I came across a paper by William Stanbridge who addressed the Philosophical Institute in Melbourne in 1857, one hundred and fifty years ago. Stanbridge was the first Englishman to take up residence in the country of the Boorong, which is in what we now call north-west Victoria. Often cloudless during the day, this dry country is a spectacular star-filled vista at night.
The nearby lake they called “direl” because even though most often dry, it is salt encrusted, absorbs moisture from the atmosphere, and in its few centimetres covering of water, provides a mirror image of the night sky. “Tyrille” in the local language means “night sky” or “space”.
In his notes, Stanbridge wrote down the name of the forty stars or constellations given to him by the Boorong, added the European equivalent, and wrote a cryptic clue for each celestial name. The first one looked for was ‘Neilloan’. Stanbridge wrote: “Neilloan (Lyra), (a Loan flying), the mother of Totyarguil and discoverer of the loan eggs, which knowledge she imparted to the Aborigines. When the Loan eggs are coming in to season on earth, they are going out of season with her. When she sits with the Sun the Loan eggs are in season”. (Stanbridge, 1857:138-39).
The first thing I had to do was learn about the Lowan, also called the Malleefowl. I found the authoritative text and commenced to read the ornithological account. At the same time I looked for Neilloan in the night sky. I found her by looking for Lyra, or by first finding Vega, courtesy of the European sourced astronomical manual.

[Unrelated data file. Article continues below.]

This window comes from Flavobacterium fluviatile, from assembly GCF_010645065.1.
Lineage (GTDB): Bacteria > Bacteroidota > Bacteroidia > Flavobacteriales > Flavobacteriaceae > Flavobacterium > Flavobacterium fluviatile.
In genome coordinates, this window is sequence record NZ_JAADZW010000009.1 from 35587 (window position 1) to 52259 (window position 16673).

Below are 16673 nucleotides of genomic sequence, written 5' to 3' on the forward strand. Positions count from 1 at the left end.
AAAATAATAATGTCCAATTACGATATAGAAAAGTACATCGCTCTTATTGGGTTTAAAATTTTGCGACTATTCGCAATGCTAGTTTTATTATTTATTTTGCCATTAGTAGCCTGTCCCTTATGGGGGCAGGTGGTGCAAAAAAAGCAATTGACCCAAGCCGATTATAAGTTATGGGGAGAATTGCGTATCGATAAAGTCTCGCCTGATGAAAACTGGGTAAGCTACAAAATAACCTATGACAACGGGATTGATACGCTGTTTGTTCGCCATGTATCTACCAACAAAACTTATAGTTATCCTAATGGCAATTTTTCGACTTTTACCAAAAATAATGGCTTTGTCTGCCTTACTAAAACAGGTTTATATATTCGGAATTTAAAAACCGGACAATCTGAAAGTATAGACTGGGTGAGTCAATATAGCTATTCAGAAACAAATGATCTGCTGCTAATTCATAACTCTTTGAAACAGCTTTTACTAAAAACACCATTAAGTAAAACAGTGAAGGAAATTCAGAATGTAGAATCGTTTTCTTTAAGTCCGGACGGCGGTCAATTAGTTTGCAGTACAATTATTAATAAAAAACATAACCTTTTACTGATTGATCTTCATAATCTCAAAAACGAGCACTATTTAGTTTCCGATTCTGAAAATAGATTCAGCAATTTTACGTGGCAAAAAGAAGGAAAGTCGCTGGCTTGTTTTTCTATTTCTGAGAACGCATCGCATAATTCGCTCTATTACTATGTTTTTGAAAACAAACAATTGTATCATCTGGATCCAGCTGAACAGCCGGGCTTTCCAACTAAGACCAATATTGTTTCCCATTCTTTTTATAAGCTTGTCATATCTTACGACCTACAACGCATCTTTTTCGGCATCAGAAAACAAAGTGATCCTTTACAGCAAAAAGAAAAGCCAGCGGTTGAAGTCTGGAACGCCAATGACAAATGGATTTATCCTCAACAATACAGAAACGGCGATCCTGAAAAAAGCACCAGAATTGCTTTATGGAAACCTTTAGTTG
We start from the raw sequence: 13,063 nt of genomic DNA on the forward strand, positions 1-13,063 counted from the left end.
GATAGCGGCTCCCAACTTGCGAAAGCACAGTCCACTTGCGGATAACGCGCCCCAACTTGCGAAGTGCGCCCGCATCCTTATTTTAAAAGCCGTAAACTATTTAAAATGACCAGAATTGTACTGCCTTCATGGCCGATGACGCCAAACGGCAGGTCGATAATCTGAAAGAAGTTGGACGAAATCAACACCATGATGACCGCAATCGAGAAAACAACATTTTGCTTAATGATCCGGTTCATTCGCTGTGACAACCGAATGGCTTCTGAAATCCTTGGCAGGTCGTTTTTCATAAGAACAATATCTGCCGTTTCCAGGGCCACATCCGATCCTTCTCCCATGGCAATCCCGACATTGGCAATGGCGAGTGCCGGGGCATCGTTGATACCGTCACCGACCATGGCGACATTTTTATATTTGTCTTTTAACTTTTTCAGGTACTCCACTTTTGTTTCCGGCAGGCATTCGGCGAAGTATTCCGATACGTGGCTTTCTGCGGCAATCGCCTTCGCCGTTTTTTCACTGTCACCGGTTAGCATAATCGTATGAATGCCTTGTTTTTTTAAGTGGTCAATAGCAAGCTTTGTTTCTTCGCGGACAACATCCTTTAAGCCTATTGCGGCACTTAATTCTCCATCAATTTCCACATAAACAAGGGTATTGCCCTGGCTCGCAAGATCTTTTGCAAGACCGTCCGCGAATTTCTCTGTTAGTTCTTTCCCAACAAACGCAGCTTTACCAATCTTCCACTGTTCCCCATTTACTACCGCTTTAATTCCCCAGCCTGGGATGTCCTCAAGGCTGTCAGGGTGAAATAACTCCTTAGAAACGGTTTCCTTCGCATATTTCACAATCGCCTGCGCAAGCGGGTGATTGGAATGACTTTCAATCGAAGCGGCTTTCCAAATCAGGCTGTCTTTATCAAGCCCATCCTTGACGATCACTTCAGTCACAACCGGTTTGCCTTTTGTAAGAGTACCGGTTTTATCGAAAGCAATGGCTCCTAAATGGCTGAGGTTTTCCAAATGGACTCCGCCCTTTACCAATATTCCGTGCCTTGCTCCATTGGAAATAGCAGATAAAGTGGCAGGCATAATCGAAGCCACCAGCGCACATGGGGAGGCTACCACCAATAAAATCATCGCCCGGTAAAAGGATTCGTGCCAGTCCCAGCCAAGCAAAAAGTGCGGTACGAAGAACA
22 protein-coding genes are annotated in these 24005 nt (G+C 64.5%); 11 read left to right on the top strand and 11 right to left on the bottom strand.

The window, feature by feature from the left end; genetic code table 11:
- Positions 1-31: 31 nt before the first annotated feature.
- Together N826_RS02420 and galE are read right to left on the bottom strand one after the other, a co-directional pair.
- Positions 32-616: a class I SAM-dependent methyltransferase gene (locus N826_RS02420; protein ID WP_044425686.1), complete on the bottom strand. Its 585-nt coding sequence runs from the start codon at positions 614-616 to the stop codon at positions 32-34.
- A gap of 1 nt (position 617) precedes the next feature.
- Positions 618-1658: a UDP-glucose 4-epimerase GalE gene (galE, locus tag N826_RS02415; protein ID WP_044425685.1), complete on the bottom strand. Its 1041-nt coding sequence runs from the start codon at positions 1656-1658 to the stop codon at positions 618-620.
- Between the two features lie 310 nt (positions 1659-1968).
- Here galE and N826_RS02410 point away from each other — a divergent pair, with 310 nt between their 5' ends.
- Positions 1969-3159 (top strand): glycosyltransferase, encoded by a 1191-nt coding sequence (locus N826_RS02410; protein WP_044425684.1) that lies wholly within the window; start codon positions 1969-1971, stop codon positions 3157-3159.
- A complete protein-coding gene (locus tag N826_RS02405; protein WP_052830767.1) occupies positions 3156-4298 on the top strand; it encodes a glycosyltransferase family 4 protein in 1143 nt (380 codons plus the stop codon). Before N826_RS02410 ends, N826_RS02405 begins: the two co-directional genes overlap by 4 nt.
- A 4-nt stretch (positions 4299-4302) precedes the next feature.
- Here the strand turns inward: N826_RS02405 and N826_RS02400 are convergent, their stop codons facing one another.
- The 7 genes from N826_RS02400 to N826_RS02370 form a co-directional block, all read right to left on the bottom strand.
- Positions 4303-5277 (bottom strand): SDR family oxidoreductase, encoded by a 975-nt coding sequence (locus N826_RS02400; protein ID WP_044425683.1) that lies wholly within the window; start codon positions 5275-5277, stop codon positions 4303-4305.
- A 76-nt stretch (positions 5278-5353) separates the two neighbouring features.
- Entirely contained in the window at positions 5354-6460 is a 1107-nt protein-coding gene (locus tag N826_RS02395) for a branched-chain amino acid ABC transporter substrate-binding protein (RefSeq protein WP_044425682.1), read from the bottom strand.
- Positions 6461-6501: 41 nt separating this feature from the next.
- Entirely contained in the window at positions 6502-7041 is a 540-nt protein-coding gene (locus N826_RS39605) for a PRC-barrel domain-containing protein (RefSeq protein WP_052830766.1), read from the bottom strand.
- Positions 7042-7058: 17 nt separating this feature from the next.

I started as an astronomical novice, but I turned this into an advantage. Instead of looking for a musical instrument I looked for a Malleefowl. And I noticed that the positioning of the stars seemed to resemble the outline of the bird in profile. I was astounded. But I was also dismayed because I could see only Vega unassisted. I had to use binoculars to see the other stars and I knew that these were not available to the thousand generations of the Boorong. However I learned from an eye specialist that Aborigines had significantly better eyesight than the mainstream population and can see these stars unassisted. Thus knowledge of human physiology was important.
And as I read more about the Malleefowl I became quite excited. There seemed to be a series of coincidences between the life of the Malleefowl on earth and with Neilloan in the night sky. The first is that the appearance of Neilloan in the Southern Hemisphere sky, from March to October, coincides with two significant occurrences on Earth. March is when the Malleefowl begins to refurbish its laying mound for the next season’s egg production. This continues off and on until October when the egg-laying season begins, as long as the weather has been propitious. This is when Neilloan leaves the sky. As Stanbridge puts it,
“When she sits with the sun the Loan eggs are in season”.
Malleefowl do not sit on their eggs to incubate them. They use the warmth of the laying mound instead and have adopted all kinds of strategies to keep the temperature of the egg chamber at a constant 23 degrees Celsius. Early in the season, the organic matter, when wet, will rot and ferment and this process supplies sufficient heat to incubate the eggs. As summer arrives and the ground heats up, the Malleefowl will remove material to allow the sun’s rays to penetrate and will close the mound to retain the heat as the temperature drops.
The female lays eggs every few days, uses massive amounts of energy to do so and therefore spends most of her time feeding. The male tends the mound, keeping the temperature constant and keeping predators at bay.
Another coincidence relates to the Lyrid meteor showers in April, June and July. The Boorong people could have seen these as the stones and grains of sand kicked into the air by the Mallee Fowl as adjustments being made to the mound. The kicking foot of Neilloan is the major star in the constellation, being Vega, the fifth brightest star in the sky. These are things I have learnt from astronomy and zoology that help build a case for a Malleefowl constellation as described by the Boorong.